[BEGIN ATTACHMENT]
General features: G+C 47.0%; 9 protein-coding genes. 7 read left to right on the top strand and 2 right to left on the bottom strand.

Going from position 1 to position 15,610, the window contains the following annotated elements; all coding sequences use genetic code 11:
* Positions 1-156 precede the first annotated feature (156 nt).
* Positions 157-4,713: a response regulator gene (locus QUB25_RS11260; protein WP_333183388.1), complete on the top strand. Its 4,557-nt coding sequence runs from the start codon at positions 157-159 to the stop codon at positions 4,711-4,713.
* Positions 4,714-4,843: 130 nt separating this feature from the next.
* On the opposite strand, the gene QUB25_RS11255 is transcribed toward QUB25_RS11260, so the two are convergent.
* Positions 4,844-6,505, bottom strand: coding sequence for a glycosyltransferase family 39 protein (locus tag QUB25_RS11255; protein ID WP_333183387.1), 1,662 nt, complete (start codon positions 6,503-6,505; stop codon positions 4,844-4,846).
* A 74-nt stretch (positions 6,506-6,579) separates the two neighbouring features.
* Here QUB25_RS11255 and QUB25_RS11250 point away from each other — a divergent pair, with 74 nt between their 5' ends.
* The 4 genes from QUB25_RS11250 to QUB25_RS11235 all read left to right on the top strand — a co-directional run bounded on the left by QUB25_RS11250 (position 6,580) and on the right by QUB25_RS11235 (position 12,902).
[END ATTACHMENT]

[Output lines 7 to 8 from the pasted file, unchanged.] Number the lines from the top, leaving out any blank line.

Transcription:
* Positions 4,844-6,505, bottom strand: coding sequence for a glycosyltransferase family 39 protein (locus tag QUB25_RS11255; protein ID WP_333183387.1), 1,662 nt, complete (start codon positions 6,503-6,505; stop codon positions 4,844-4,846).
* A 74-nt stretch (positions 6,506-6,579) separates the two neighbouring features.